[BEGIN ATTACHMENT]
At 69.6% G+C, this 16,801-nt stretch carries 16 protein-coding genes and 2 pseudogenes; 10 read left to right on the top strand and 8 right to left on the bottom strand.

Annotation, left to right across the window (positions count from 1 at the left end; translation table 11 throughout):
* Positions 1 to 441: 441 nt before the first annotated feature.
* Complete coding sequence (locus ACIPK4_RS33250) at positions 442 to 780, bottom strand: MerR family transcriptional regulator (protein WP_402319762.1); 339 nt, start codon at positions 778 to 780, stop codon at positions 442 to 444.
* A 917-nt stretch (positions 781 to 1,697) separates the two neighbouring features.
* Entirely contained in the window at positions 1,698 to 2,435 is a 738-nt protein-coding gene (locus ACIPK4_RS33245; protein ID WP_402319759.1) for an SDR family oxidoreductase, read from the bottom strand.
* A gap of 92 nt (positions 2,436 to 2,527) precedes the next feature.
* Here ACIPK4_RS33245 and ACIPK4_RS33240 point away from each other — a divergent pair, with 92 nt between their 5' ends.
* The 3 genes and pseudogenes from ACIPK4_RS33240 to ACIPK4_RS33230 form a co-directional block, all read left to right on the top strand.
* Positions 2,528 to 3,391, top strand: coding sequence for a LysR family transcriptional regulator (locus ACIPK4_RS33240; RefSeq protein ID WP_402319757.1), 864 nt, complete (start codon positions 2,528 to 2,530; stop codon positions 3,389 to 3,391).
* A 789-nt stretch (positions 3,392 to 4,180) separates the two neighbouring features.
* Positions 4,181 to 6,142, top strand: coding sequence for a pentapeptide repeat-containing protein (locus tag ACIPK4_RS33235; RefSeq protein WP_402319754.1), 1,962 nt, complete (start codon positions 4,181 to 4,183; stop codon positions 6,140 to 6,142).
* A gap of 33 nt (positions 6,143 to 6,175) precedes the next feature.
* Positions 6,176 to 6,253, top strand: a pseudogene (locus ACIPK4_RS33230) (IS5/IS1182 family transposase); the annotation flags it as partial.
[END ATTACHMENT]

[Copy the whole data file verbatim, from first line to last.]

At 69.6% G+C, this 16,801-nt stretch carries 16 protein-coding genes and 2 pseudogenes; 10 read left to right on the top strand and 8 right to left on the bottom strand.

Annotation, left to right across the window (positions count from 1 at the left end; translation table 11 throughout):
* Positions 1 to 441: 441 nt before the first annotated feature.
* Complete coding sequence (locus ACIPK4_RS33250) at positions 442 to 780, bottom strand: MerR family transcriptional regulator (protein WP_402319762.1); 339 nt, start codon at positions 778 to 780, stop codon at positions 442 to 444.
* A 917-nt stretch (positions 781 to 1,697) separates the two neighbouring features.
* Entirely contained in the window at positions 1,698 to 2,435 is a 738-nt protein-coding gene (locus ACIPK4_RS33245; protein ID WP_402319759.1) for an SDR family oxidoreductase, read from the bottom strand.
* A gap of 92 nt (positions 2,436 to 2,527) precedes the next feature.
* Here ACIPK4_RS33245 and ACIPK4_RS33240 point away from each other — a divergent pair, with 92 nt between their 5' ends.
* The 3 genes and pseudogenes from ACIPK4_RS33240 to ACIPK4_RS33230 form a co-directional block, all read left to right on the top strand.
* Positions 2,528 to 3,391, top strand: coding sequence for a LysR family transcriptional regulator (locus ACIPK4_RS33240; RefSeq protein ID WP_402319757.1), 864 nt, complete (start codon positions 2,528 to 2,530; stop codon positions 3,389 to 3,391).
* A 789-nt stretch (positions 3,392 to 4,180) separates the two neighbouring features.
* Positions 4,181 to 6,142, top strand: coding sequence for a pentapeptide repeat-containing protein (locus tag ACIPK4_RS33235; RefSeq protein WP_402319754.1), 1,962 nt, complete (start codon positions 4,181 to 4,183; stop codon positions 6,140 to 6,142).
* A gap of 33 nt (positions 6,143 to 6,175) precedes the next feature.
* Positions 6,176 to 6,253, top strand: a pseudogene (locus ACIPK4_RS33230) (IS5/IS1182 family transposase); the annotation flags it as partial.